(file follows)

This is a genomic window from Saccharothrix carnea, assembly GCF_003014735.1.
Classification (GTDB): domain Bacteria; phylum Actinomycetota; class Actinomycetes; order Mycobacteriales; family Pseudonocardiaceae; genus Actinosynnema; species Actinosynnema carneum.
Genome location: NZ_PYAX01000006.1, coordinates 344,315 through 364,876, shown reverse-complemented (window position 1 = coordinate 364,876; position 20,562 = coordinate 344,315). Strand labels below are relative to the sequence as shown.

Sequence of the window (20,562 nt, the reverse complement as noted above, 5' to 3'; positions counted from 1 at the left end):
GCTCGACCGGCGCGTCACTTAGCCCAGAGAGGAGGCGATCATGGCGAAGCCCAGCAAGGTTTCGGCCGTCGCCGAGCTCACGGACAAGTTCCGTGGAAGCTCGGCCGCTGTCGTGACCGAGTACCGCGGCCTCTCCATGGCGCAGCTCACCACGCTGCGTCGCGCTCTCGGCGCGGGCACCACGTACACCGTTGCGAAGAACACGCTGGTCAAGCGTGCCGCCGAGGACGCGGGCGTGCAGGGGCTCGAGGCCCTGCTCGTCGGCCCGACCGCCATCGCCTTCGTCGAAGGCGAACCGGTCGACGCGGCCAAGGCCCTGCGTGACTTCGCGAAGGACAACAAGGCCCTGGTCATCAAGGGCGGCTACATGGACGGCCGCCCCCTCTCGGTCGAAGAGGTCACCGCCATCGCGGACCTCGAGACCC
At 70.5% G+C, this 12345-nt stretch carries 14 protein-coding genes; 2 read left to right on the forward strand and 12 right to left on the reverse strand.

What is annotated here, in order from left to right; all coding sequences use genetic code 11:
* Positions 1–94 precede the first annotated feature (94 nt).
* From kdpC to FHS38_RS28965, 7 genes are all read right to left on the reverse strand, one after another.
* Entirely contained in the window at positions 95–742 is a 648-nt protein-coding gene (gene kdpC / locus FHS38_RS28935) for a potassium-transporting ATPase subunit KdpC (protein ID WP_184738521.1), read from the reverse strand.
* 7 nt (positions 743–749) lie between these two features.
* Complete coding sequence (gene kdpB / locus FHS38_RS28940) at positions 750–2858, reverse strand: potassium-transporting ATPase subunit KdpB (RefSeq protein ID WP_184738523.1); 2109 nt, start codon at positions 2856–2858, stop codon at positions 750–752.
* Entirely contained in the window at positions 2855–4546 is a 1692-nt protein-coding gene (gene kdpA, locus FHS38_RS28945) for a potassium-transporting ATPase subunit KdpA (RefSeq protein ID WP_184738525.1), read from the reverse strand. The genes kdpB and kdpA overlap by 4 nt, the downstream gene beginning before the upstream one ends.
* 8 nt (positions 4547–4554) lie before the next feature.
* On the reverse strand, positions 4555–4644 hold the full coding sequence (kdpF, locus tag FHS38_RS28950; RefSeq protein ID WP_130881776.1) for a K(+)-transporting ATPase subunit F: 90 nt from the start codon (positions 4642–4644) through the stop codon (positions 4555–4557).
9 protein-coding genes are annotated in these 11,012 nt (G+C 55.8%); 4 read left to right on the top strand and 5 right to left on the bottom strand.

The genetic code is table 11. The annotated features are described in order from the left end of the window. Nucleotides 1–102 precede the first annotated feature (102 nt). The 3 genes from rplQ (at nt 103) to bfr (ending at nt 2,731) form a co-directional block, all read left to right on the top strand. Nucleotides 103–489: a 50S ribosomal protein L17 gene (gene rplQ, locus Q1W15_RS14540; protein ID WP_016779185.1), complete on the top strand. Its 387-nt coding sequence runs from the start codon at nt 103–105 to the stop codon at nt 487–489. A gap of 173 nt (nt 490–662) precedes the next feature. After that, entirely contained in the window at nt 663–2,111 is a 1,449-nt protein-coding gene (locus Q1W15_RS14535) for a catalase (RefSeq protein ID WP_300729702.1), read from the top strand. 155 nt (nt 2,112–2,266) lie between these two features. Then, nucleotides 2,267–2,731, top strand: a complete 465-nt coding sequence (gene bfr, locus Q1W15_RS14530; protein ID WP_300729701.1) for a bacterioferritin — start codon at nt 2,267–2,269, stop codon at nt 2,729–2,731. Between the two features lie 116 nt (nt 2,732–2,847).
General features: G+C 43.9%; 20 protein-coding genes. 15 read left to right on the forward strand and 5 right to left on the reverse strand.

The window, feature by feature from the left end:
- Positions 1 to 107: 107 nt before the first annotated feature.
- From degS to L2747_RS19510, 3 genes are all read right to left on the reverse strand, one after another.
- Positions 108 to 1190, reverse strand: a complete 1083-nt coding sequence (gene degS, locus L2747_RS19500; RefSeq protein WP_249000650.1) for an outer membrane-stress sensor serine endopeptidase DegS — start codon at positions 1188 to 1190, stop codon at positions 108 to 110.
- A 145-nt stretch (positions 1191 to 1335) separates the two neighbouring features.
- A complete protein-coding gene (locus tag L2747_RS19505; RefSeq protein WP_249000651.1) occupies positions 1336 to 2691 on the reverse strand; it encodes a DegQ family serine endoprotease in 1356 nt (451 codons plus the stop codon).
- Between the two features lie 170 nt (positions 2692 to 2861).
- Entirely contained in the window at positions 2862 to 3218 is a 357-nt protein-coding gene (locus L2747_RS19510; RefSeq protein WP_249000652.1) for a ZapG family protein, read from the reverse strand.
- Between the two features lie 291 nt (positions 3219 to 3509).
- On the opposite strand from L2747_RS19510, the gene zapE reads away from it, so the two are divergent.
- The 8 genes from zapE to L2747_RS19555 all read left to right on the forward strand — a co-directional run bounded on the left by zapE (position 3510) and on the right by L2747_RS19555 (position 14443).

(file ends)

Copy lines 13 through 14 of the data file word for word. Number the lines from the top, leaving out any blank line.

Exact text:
* Entirely contained in the window at positions 2855–4546 is a 1692-nt protein-coding gene (gene kdpA, locus FHS38_RS28945) for a potassium-transporting ATPase subunit KdpA (RefSeq protein ID WP_184738525.1), read from the reverse strand. The genes kdpB and kdpA overlap by 4 nt, the downstream gene beginning before the upstream one ends.
* 8 nt (positions 4547–4554) lie before the next feature.